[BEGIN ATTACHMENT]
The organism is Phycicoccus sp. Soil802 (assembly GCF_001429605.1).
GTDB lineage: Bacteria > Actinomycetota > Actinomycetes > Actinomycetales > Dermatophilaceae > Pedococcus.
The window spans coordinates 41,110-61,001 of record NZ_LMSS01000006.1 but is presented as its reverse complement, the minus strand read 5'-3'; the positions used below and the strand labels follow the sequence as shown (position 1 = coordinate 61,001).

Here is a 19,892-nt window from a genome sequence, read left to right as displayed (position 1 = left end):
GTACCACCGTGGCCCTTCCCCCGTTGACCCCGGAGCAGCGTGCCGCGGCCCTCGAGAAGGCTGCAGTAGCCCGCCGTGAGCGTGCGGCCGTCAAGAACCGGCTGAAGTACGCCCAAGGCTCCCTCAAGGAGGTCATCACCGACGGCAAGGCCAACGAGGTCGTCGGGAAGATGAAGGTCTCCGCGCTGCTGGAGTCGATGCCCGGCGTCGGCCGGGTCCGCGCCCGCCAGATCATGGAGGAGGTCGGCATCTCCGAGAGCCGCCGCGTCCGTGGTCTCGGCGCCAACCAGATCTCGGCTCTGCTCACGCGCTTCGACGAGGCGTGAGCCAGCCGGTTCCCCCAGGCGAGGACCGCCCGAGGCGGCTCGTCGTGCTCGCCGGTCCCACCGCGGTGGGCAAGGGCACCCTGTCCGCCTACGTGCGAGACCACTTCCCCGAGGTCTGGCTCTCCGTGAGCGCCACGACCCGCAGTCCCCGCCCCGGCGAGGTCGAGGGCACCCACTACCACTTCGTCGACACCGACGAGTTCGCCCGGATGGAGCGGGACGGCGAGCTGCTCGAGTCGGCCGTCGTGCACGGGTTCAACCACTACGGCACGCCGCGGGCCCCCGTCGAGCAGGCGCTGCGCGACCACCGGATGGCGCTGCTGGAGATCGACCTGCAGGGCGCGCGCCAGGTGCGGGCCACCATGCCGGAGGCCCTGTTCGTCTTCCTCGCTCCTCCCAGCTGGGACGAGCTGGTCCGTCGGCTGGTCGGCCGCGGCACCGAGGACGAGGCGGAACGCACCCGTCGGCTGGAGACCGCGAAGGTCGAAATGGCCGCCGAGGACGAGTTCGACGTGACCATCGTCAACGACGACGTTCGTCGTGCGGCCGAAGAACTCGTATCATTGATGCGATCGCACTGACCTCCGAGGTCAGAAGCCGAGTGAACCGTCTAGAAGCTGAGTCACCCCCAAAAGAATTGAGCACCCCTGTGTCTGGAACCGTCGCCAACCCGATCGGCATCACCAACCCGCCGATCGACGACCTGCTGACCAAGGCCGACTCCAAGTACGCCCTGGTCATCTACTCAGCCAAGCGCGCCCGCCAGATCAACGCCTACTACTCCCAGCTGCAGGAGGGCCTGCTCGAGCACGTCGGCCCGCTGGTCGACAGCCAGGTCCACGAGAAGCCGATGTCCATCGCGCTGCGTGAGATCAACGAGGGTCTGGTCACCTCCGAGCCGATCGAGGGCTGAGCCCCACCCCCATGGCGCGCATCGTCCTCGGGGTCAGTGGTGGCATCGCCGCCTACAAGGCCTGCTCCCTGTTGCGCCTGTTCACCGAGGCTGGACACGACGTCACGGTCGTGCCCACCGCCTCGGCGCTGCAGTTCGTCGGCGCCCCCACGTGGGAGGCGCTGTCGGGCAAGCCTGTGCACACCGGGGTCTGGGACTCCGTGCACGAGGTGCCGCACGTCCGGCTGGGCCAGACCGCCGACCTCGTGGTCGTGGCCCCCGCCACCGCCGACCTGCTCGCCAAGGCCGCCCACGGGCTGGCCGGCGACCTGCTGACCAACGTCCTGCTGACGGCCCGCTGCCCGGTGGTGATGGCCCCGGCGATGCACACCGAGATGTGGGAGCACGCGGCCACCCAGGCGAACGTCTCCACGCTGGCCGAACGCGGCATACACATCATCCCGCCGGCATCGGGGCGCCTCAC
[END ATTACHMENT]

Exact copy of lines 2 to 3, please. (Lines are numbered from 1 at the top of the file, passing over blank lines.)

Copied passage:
GTDB lineage: Bacteria > Actinomycetota > Actinomycetes > Actinomycetales > Dermatophilaceae > Pedococcus.
The window spans coordinates 41,110-61,001 of record NZ_LMSS01000006.1 but is presented as its reverse complement, the minus strand read 5'-3'; the positions used below and the strand labels follow the sequence as shown (position 1 = coordinate 61,001).